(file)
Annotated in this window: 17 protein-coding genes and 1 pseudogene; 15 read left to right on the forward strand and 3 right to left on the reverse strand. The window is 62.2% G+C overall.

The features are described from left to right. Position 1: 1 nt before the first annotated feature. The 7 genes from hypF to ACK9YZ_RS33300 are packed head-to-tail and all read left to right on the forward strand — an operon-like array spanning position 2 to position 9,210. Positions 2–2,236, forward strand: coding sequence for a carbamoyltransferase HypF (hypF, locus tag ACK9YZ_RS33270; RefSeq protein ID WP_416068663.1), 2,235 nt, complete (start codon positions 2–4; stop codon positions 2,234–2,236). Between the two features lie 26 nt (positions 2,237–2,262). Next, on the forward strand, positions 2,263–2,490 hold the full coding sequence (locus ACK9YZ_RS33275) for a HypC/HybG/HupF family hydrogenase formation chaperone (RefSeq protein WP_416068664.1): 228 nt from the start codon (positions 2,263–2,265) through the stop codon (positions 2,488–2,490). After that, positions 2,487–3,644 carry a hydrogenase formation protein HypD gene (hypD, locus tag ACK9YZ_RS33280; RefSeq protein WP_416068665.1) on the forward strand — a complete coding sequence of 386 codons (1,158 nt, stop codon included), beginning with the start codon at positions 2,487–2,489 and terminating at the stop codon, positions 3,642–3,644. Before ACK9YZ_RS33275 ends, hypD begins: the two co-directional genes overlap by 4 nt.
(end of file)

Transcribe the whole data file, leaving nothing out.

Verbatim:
Annotated in this window: 17 protein-coding genes and 1 pseudogene; 15 read left to right on the forward strand and 3 right to left on the reverse strand. The window is 62.2% G+C overall.

The features are described from left to right. Position 1: 1 nt before the first annotated feature. The 7 genes from hypF to ACK9YZ_RS33300 are packed head-to-tail and all read left to right on the forward strand — an operon-like array spanning position 2 to position 9,210. Positions 2–2,236, forward strand: coding sequence for a carbamoyltransferase HypF (hypF, locus tag ACK9YZ_RS33270; RefSeq protein ID WP_416068663.1), 2,235 nt, complete (start codon positions 2–4; stop codon positions 2,234–2,236). Between the two features lie 26 nt (positions 2,237–2,262). Next, on the forward strand, positions 2,263–2,490 hold the full coding sequence (locus ACK9YZ_RS33275) for a HypC/HybG/HupF family hydrogenase formation chaperone (RefSeq protein WP_416068664.1): 228 nt from the start codon (positions 2,263–2,265) through the stop codon (positions 2,488–2,490). After that, positions 2,487–3,644 carry a hydrogenase formation protein HypD gene (hypD, locus tag ACK9YZ_RS33280; RefSeq protein WP_416068665.1) on the forward strand — a complete coding sequence of 386 codons (1,158 nt, stop codon included), beginning with the start codon at positions 2,487–2,489 and terminating at the stop codon, positions 3,642–3,644. Before ACK9YZ_RS33275 ends, hypD begins: the two co-directional genes overlap by 4 nt.